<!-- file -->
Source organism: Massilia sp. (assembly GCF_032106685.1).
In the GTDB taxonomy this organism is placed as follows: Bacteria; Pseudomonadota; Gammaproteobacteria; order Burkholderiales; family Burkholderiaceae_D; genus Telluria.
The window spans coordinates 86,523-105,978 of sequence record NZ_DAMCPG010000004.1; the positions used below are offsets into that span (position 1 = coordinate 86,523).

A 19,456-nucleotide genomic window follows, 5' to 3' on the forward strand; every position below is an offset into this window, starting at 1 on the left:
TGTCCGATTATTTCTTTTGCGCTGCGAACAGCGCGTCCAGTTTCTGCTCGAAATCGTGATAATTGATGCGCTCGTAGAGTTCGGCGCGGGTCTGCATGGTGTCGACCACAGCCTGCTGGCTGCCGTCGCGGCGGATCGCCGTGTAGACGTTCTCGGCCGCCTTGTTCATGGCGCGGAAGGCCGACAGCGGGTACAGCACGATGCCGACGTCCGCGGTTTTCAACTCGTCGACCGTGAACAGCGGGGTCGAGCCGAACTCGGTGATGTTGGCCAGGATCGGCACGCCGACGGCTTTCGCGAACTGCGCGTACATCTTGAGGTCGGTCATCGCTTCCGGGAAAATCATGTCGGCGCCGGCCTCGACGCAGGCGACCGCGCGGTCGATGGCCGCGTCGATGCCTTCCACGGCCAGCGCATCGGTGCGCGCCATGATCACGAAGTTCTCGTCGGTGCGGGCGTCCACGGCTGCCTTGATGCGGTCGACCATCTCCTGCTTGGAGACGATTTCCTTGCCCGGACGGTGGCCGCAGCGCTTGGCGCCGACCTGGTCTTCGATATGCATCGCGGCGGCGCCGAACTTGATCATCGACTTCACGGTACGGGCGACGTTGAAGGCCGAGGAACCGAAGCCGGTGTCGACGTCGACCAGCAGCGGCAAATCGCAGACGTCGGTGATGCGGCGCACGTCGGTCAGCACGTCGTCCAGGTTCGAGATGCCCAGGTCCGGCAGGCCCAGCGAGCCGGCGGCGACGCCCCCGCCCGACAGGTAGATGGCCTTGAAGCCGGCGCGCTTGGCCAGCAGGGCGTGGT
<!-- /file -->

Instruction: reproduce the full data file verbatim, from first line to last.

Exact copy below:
Source organism: Massilia sp. (assembly GCF_032106685.1).
In the GTDB taxonomy this organism is placed as follows: Bacteria; Pseudomonadota; Gammaproteobacteria; order Burkholderiales; family Burkholderiaceae_D; genus Telluria.
The window spans coordinates 86,523-105,978 of sequence record NZ_DAMCPG010000004.1; the positions used below are offsets into that span (position 1 = coordinate 86,523).

A 19,456-nucleotide genomic window follows, 5' to 3' on the forward strand; every position below is an offset into this window, starting at 1 on the left:
TGTCCGATTATTTCTTTTGCGCTGCGAACAGCGCGTCCAGTTTCTGCTCGAAATCGTGATAATTGATGCGCTCGTAGAGTTCGGCGCGGGTCTGCATGGTGTCGACCACAGCCTGCTGGCTGCCGTCGCGGCGGATCGCCGTGTAGACGTTCTCGGCCGCCTTGTTCATGGCGCGGAAGGCCGACAGCGGGTACAGCACGATGCCGACGTCCGCGGTTTTCAACTCGTCGACCGTGAACAGCGGGGTCGAGCCGAACTCGGTGATGTTGGCCAGGATCGGCACGCCGACGGCTTTCGCGAACTGCGCGTACATCTTGAGGTCGGTCATCGCTTCCGGGAAAATCATGTCGGCGCCGGCCTCGACGCAGGCGACCGCGCGGTCGATGGCCGCGTCGATGCCTTCCACGGCCAGCGCATCGGTGCGCGCCATGATCACGAAGTTCTCGTCGGTGCGGGCGTCCACGGCTGCCTTGATGCGGTCGACCATCTCCTGCTTGGAGACGATTTCCTTGCCCGGACGGTGGCCGCAGCGCTTGGCGCCGACCTGGTCTTCGATATGCATCGCGGCGGCGCCGAACTTGATCATCGACTTCACGGTACGGGCGACGTTGAAGGCCGAGGAACCGAAGCCGGTGTCGACGTCGACCAGCAGCGGCAAATCGCAGACGTCGGTGATGCGGCGCACGTCGGTCAGCACGTCGTCCAGGTTCGAGATGCCCAGGTCCGGCAGGCCCAGCGAGCCGGCGGCGACGCCCCCGCCCGACAGGTAGATGGCCTTGAAGCCGGCGCGCTTGGCCAGCAGGGCGTGGT